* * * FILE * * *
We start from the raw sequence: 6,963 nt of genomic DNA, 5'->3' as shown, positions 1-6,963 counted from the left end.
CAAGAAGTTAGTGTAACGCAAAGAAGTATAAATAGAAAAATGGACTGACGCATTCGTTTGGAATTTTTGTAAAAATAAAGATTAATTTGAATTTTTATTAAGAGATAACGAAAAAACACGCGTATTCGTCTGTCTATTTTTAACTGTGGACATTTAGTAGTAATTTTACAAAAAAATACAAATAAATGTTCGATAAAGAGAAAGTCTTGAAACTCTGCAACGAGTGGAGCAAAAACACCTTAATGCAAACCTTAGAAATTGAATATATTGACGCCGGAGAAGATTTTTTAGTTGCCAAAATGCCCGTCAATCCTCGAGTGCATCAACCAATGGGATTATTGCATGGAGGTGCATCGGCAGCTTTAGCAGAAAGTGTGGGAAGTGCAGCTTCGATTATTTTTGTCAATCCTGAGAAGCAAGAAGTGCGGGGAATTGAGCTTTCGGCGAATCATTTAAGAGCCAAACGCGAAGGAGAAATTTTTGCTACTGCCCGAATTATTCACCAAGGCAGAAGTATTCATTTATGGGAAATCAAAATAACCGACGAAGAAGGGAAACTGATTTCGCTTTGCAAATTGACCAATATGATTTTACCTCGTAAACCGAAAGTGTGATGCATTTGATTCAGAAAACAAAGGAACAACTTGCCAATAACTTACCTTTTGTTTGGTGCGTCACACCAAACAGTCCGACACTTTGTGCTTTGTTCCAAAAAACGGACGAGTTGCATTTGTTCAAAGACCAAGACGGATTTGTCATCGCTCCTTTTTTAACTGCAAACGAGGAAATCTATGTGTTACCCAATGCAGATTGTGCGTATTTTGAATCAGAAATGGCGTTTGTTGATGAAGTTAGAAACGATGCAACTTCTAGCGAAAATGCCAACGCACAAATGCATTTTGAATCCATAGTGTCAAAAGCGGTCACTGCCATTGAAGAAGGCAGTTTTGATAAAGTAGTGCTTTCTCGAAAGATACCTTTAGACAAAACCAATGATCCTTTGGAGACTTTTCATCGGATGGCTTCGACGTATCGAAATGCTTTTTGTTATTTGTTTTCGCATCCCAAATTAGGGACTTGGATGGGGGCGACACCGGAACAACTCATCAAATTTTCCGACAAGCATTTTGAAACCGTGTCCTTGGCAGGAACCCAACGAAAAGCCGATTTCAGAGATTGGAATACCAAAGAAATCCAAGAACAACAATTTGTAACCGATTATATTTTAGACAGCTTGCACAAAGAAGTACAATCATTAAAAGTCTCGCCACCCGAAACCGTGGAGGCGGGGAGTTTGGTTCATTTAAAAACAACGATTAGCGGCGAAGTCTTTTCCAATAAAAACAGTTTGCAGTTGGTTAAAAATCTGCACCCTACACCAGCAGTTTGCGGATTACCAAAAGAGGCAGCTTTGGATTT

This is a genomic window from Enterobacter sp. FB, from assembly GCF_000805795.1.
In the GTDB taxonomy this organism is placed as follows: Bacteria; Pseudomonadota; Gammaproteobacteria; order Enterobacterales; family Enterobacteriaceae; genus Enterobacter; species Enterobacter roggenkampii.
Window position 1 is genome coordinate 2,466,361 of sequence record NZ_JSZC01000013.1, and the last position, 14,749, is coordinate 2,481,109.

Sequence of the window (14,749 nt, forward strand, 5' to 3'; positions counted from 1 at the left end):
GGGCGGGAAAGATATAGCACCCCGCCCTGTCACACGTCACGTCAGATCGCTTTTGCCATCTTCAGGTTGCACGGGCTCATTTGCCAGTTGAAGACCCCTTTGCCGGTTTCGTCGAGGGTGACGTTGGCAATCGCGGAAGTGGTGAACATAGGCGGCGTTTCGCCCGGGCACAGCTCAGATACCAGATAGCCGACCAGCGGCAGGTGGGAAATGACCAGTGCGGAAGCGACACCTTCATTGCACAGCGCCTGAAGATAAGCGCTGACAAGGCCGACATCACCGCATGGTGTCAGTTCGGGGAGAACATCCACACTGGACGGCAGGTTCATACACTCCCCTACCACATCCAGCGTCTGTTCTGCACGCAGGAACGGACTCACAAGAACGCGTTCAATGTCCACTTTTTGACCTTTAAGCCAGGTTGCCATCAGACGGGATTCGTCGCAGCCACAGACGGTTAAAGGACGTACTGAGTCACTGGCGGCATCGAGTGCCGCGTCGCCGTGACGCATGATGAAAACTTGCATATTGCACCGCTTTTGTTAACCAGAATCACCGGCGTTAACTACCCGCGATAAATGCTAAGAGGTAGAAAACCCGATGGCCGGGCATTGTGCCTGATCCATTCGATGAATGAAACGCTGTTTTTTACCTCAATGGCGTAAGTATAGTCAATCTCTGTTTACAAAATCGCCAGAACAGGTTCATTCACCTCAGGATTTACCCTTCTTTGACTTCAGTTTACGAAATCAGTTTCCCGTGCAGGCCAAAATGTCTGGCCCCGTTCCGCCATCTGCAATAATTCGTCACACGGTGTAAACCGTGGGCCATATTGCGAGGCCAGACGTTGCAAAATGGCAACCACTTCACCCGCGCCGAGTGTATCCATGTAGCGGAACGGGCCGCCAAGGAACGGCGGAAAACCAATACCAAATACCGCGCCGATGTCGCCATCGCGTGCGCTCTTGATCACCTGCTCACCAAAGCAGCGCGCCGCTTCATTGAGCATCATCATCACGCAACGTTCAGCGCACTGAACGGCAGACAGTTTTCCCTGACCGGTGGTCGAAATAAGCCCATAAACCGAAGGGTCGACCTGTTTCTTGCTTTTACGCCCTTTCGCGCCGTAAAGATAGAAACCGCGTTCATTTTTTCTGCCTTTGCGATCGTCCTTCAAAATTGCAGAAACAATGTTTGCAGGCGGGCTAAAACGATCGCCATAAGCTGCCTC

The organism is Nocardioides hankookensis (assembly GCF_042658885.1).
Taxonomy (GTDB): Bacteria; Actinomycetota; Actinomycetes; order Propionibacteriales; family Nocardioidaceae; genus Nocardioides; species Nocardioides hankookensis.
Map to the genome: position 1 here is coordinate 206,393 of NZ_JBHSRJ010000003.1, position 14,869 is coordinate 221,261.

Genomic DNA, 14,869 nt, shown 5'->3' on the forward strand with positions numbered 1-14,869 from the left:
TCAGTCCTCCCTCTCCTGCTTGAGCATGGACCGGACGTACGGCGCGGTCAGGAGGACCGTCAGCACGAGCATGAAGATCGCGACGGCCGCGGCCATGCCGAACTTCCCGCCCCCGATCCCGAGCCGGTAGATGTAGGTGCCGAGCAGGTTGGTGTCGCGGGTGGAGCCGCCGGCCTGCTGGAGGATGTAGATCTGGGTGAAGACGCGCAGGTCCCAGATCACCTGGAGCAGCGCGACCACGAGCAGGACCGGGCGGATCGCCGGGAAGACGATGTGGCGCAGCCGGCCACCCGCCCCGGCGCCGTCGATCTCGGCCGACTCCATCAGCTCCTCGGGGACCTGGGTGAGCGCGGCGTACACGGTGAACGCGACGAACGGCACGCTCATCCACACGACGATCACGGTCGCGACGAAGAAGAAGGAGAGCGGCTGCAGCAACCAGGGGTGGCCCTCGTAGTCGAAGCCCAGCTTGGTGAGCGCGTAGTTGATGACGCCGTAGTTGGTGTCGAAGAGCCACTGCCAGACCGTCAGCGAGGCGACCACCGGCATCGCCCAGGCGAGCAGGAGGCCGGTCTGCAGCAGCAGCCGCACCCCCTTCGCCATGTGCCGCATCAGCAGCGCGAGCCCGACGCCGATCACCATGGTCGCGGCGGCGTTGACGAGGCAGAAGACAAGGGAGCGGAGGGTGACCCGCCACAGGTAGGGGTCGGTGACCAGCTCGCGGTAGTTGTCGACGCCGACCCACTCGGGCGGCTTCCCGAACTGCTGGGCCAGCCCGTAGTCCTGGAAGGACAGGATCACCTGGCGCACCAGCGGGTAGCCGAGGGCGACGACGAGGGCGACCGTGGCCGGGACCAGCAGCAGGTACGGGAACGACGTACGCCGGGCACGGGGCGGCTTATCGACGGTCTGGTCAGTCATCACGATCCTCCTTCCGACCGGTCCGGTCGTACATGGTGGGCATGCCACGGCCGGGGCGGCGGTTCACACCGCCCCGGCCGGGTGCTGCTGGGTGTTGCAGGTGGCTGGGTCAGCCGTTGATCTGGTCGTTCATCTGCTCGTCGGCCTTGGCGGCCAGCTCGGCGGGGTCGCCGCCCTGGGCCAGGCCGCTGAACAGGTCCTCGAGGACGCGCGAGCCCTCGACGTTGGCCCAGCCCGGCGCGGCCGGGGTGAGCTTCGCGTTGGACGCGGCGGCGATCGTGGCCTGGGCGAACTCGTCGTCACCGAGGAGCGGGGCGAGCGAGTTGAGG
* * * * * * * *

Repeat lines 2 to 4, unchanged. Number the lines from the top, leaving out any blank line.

CAAGAAGTTAGTGTAACGCAAAGAAGTATAAATAGAAAAATGGACTGACGCATTCGTTTGGAATTTTTGTAAAAATAAAGATTAATTTGAATTTTTATTAAGAGATAACGAAAAAACACGCGTATTCGTCTGTCTATTTTTAACTGTGGACATTTAGTAGTAATTTTACAAAAAAATACAAATAAATGTTCGATAAAGAGAAAGTCTTGAAACTCTGCAACGAGTGGAGCAAAAACACCTTAATGCAAACCTTAGAAATTGAATATATTGACGCCGGAGAAGATTTTTTAGTTGCCAAAATGCCCGTCAATCCTCGAGTGCATCAACCAATGGGATTATTGCATGGAGGTGCATCGGCAGCTTTAGCAGAAAGTGTGGGAAGTGCAGCTTCGATTATTTTTGTCAATCCTGAGAAGCAAGAAGTGCGGGGAATTGAGCTTTCGGCGAATCATTTAAGAGCCAAACGCGAAGGAGAAATTTTTGCTACTGCCCGAATTATTCACCAAGGCAGAAGTATTCATTTATGGGAAATCAAAATAACCGACGAAGAAGGGAAACTGATTTCGCTTTGCAAATTGACCAATATGATTTTACCTCGTAAACCGAAAGTGTGATGCATTTGATTCAGAAAACAAAGGAACAACTTGCCAATAACTTACCTTTTGTTTGGTGCGTCACACCAAACAGTCCGACACTTTGTGCTTTGTTCCAAAAAACGGACGAGTTGCATTTGTTCAAAGACCAAGACGGATTTGTCATCGCTCCTTTTTTAACTGCAAACGAGGAAATCTATGTGTTACCCAATGCAGATTGTGCGTATTTTGAATCAGAAATGGCGTTTGTTGATGAAGTTAGAAACGATGCAACTTCTAGCGAAAATGCCAACGCACAAATGCATTTTGAATCCATAGTGTCAAAAGCGGTCACTGCCATTGAAGAAGGCAGTTTTGATAAAGTAGTGCTTTCTCGAAAGATACCTTTAGACAAAACCAATGATCCTTTGGAGACTTTTCATCGGATGGCTTCGACGTATCGAAATGCTTTTTGTTATTTGTTTTCGCATCCCAAATTAGGGACTTGGATGGGGGCGACACCGGAACAACTCATCAAATTTTCCGACAAGCATTTTGAAACCGTGTCCTTGGCAGGAACCCAACGAAAAGCCGATTTCAGAGATTGGAATACCAAAGAAATCCAAGAACAACAATTTGTAACCGATTATATTTTAGACAGCTTGCACAAAGAAGTACAATCATTAAAAGTCTCGCCACCCGAAACCGTGGAGGCGGGGAGTTTGGTTCATTTAAAAACAACGATTAGCGGCGAAGTCTTTTCCAATAAAAACAGTTTGCAGTTGGTTAAAAATCTGCACCCTACACCAGCAGTTTGCGGATTACCAAAAGAGGCAGCTTTGGATTT

This is a genomic window from Enterobacter sp. FB, from assembly GCF_000805795.1.
In the GTDB taxonomy this organism is placed as follows: Bacteria; Pseudomonadota; Gammaproteobacteria; order Enterobacterales; family Enterobacteriaceae; genus Enterobacter; species Enterobacter roggenkampii.